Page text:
Nancy: Wow! What an encouraging word of hope from Laura Perry.
And, Lord, I just want to stop again and thank You for Your amazing grace and Your intervention in the life of this woman. She was a prodigal, but You brought her back home to the Father, and You transformed her thinking in every way imaginable. We give You thanks.
And we think of all the other prodigals whose hearts You want to transform and are in the process of doing. We continue to pray for that, for Jesus’ sake, amen.
Well, Laura has been talking with Mary Kassian and Dannah Gresh. Mary’s going to be back in a moment to close with a final thought, but first, I want to mention that I’m thrilled that Laura will be with us at Revive ’21 this fall in Indianapolis. So I hope you’ll be able to join us whether in person in Indianapolis or in a special online experience that we’re designing for those who can’t be with us in person.
To register for Revive ’21, or for more information, go toReviveOurHearts.com. And let me say: Seats are selling out quickly for the onsite Indianapolis experience. So if you want to be with us in Indy, be sure and sign up as soon as possible.
Now, Laura’s written a book about her journey. It’s called, Transgender to Transformed, and we’re offering that book to you this week as our way of saying thank you for your gift of any amount to Revive Our Hearts. We’re a listener-supported ministry, and that means we depend on donations from friends like you to sustain our outreaches here in the United State and around the world.
Your donation today is an investment in the lives of women who need to better understand God’s design for their lives and to experience the joy of living that out. If you’d like to make a donation, you can visit us atReviveOurHearts.com, or give us a call at 1–800–569–5959. And when you contact us to make your gift, be sure to ask for a copy of Laura’s book, Transgender to Transformed.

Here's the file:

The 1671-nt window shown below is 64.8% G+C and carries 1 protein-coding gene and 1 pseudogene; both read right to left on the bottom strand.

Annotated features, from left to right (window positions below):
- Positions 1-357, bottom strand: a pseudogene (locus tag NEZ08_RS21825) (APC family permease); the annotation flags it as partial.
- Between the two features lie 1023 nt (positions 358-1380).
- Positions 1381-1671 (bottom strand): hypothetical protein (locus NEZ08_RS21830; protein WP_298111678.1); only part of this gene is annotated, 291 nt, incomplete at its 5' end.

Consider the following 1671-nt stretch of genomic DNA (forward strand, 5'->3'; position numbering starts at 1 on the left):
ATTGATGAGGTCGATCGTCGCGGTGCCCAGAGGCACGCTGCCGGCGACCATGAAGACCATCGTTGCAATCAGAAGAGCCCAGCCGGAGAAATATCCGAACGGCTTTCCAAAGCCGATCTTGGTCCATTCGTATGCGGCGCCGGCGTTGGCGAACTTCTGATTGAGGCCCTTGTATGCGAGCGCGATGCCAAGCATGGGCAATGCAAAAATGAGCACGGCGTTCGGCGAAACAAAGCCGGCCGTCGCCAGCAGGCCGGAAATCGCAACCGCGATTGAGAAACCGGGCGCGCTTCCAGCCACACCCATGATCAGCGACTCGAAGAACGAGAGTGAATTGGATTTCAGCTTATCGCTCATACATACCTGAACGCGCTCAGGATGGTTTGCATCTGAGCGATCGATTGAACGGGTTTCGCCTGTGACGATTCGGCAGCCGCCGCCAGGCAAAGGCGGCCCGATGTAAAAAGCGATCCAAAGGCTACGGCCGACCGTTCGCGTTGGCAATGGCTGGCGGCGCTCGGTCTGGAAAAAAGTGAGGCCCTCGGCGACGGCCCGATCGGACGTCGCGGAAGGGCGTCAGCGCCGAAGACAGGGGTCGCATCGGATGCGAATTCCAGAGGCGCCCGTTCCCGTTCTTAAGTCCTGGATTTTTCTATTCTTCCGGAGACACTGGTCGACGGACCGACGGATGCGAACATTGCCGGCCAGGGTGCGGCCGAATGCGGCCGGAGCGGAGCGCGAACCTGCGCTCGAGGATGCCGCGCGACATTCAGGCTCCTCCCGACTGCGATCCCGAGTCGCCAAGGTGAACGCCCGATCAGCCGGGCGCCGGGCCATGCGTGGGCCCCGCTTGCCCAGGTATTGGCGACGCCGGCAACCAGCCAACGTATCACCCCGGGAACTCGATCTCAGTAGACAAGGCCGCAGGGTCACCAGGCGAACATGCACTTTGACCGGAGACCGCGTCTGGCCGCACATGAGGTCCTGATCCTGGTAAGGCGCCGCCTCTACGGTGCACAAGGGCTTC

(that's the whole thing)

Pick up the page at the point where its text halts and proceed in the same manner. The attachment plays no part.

Wow! This week we’ve heard the amazing stories of Laura Perry and her mom Francine, both of whom had to take God at His Word—at times, in spite of their feelings—and had to step out in faith.
Now, next week we’ll look at two men in the Old Testament who also learned to live by faith in the promises of God. I hope you won’t miss it.
If you want to get a head start, over this weekend, why don’t you spend some time in Numbers chapter 13. Read that chapter and ask the Lord to show you what it means to live a life of faith in the promises of God.
Now, to close out our series this week, I want you to hear a really important word from my friend Mary Kassian.
Mary: I just want to speak for a moment to the girl or young woman that is listening to this program and who is struggling with her identity as a female. I’ve been there a bit, Laura. I can totally understand that journey. And you’re listening to this, but you’re hearing all sorts of messages out in the culture that tell you your pain and dissatisfaction with your body and with your identity will only be resolved when you turn away from being a woman and transition to become a man.
Dear one, let me tell you this: Transitioning will not heal the pain in your soul. That is a wound that will only be made whole as you move deeper into a love relationship with the God who created you and who loves you so dearly through Jesus Christ His Son.
So will you turn to Him? Today, will you say, “Yes, God. I agree that You are the one. You are the One who has the right to define me and to tell me who I am. Please show me the path. Show me the way. Be near.”